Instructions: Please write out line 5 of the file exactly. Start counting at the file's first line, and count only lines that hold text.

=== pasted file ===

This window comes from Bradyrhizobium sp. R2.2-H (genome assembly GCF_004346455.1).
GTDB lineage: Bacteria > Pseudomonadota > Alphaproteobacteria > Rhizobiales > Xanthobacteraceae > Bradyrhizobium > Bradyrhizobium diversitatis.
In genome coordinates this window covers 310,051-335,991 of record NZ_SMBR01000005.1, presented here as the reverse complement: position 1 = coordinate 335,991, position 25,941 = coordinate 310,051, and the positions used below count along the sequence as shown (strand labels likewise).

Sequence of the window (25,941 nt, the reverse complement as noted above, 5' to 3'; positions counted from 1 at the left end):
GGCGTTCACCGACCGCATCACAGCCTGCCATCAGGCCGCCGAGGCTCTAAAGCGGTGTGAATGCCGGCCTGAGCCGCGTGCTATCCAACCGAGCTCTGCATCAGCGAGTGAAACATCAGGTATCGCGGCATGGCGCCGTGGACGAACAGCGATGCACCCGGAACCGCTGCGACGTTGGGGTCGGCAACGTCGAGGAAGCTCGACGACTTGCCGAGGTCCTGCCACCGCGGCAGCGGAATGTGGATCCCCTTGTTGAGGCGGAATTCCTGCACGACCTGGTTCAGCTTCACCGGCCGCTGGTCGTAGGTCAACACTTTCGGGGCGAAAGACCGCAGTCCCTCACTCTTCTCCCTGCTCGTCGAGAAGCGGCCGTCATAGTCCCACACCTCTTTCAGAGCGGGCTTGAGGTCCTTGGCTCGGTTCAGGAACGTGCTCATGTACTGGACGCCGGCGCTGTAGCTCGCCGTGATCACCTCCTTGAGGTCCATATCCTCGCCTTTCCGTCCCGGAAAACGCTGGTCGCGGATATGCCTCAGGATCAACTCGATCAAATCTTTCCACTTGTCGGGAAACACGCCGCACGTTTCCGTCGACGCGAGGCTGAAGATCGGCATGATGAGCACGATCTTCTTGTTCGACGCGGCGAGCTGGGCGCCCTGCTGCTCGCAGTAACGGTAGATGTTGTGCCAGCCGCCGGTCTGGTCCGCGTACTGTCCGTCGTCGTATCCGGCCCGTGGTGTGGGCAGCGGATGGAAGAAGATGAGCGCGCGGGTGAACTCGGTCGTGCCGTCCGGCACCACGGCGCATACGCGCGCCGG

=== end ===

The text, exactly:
GGCGTTCACCGACCGCATCACAGCCTGCCATCAGGCCGCCGAGGCTCTAAAGCGGTGTGAATGCCGGCCTGAGCCGCGTGCTATCCAACCGAGCTCTGCATCAGCGAGTGAAACATCAGGTATCGCGGCATGGCGCCGTGGACGAACAGCGATGCACCCGGAACCGCTGCGACGTTGGGGTCGGCAACGTCGAGGAAGCTCGACGACTTGCCGAGGTCCTGCCACCGCGGCAGCGGAATGTGGATCCCCTTGTTGAGGCGGAATTCCTGCACGACCTGGTTCAGCTTCACCGGCCGCTGGTCGTAGGTCAACACTTTCGGGGCGAAAGACCGCAGTCCCTCACTCTTCTCCCTGCTCGTCGAGAAGCGGCCGTCATAGTCCCACACCTCTTTCAGAGCGGGCTTGAGGTCCTTGGCTCGGTTCAGGAACGTGCTCATGTACTGGACGCCGGCGCTGTAGCTCGCCGTGATCACCTCCTTGAGGTCCATATCCTCGCCTTTCCGTCCCGGAAAACGCTGGTCGCGGATATGCCTCAGGATCAACTCGATCAAATCTTTCCACTTGTCGGGAAACACGCCGCACGTTTCCGTCGACGCGAGGCTGAAGATCGGCATGATGAGCACGATCTTCTTGTTCGACGCGGCGAGCTGGGCGCCCTGCTGCTCGCAGTAACGGTAGATGTTGTGCCAGCCGCCGGTCTGGTCCGCGTACTGTCCGTCGTCGTATCCGGCCCGTGGTGTGGGCAGCGGATGGAAGAAGATGAGCGCGCGGGTGAACTCGGTCGTGCCGTCCGGCACCACGGCGCATACGCGCGCCGG